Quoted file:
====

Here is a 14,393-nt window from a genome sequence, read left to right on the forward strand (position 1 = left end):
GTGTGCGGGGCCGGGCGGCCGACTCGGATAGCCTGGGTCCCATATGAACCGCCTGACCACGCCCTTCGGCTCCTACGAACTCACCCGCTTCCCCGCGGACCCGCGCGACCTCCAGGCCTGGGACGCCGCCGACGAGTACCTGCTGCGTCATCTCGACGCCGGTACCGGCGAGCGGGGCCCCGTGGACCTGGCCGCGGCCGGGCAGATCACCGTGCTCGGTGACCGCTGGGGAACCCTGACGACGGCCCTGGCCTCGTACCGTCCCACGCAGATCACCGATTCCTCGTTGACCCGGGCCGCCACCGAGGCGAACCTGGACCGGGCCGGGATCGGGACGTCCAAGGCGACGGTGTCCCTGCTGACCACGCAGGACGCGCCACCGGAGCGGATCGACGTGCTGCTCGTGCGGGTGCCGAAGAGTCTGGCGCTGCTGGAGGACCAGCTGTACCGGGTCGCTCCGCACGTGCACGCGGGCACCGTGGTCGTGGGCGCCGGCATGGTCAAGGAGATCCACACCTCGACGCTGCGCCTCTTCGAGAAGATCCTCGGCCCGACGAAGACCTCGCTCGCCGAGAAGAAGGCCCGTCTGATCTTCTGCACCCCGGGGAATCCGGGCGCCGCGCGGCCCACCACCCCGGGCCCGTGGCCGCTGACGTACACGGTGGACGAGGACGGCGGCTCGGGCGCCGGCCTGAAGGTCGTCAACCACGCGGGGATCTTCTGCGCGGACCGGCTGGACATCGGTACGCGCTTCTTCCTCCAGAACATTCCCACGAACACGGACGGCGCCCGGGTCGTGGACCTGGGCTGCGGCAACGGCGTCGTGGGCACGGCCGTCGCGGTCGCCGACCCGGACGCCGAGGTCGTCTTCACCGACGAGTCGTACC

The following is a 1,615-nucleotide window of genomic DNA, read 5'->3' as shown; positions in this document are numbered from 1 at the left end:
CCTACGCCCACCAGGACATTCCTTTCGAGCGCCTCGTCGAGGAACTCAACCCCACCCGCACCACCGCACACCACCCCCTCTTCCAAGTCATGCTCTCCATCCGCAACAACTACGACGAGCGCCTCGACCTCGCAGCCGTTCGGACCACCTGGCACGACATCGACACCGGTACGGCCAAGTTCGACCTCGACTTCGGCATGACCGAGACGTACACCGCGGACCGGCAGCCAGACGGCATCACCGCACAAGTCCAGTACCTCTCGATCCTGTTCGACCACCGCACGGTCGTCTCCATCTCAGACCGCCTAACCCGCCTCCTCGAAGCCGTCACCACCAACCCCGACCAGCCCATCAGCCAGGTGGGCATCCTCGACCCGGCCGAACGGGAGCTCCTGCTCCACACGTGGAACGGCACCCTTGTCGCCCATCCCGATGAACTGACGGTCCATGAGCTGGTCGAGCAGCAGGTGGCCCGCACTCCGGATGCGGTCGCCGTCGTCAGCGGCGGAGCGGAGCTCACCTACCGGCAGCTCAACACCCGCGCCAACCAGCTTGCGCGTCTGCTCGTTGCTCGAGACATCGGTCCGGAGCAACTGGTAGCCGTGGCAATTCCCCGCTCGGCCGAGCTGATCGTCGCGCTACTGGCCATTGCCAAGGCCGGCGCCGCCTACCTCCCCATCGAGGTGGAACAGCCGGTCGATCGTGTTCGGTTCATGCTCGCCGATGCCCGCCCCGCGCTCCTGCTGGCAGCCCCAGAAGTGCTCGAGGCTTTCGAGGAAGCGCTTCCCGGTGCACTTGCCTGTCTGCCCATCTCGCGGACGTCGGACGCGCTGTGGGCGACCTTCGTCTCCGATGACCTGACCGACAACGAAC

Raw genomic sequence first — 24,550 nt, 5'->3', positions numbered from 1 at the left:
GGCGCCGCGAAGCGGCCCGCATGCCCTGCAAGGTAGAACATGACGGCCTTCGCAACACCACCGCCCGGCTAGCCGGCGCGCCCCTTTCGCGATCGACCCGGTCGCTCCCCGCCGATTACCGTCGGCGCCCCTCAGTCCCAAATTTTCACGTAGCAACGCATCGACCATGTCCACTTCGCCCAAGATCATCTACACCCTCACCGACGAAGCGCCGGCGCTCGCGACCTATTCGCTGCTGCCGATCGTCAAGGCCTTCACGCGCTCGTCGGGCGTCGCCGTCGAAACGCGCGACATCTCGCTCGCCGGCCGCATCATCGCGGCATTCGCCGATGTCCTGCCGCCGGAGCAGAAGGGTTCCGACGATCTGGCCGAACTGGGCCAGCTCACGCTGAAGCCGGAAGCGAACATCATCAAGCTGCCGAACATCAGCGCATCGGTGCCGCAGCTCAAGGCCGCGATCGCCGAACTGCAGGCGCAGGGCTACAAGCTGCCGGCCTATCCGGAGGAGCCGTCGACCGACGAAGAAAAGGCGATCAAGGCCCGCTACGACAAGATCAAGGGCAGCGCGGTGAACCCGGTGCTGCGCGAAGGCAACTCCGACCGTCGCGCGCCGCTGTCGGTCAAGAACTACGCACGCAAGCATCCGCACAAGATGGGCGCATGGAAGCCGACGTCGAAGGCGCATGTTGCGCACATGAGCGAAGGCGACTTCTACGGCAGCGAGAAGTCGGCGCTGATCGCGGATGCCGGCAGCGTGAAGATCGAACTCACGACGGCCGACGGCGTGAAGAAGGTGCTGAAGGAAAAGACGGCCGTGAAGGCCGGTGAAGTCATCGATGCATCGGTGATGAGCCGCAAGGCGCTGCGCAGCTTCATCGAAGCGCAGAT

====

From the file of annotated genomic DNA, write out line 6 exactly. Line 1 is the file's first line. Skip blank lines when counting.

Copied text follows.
GGCGCCGCGAAGCGGCCCGCATGCCCTGCAAGGTAGAACATGACGGCCTTCGCAACACCACCGCCCGGCTAGCCGGCGCGCCCCTTTCGCGATCGACCCGGTCGCTCCCCGCCGATTACCGTCGGCGCCCCTCAGTCCCAAATTTTCACGTAGCAACGCATCGACCATGTCCACTTCGCCCAAGATCATCTACACCCTCACCGACGAAGCGCCGGCGCTCGCGACCTATTCGCTGCTGCCGATCGTCAAGGCCTTCACGCGCTCGTCGGGCGTCGCCGTCGAAACGCGCGACATCTCGCTCGCCGGCCGCATCATCGCGGCATTCGCCGATGTCCTGCCGCCGGAGCAGAAGGGTTCCGACGATCTGGCCGAACTGGGCCAGCTCACGCTGAAGCCGGAAGCGAACATCATCAAGCTGCCGAACATCAGCGCATCGGTGCCGCAGCTCAAGGCCGCGATCGCCGAACTGCAGGCGCAGGGCTACAAGCTGCCGGCCTATCCGGAGGAGCCGTCGACCGACGAAGAAAAGGCGATCAAGGCCCGCTACGACAAGATCAAGGGCAGCGCGGTGAACCCGGTGCTGCGCGAAGGCAACTCCGACCGTCGCGCGCCGCTGTCGGTCAAGAACTACGCACGCAAGCATCCGCACAAGATGGGCGCATGGAAGCCGACGTCGAAGGCGCATGTTGCGCACATGAGCGAAGGCGACTTCTACGGCAGCGAGAAGTCGGCGCTGATCGCGGATGCCGGCAGCGTGAAGATCGAACTCACGACGGCCGACGGCGTGAAGAAGGTGCTGAAGGAAAAGACGGCCGTGAAGGCCGGTGAAGTCATCGATGCATCGGTGATGAGCCGCAAGGCGCTGCGCAGCTTCATCGAAGCGCAGAT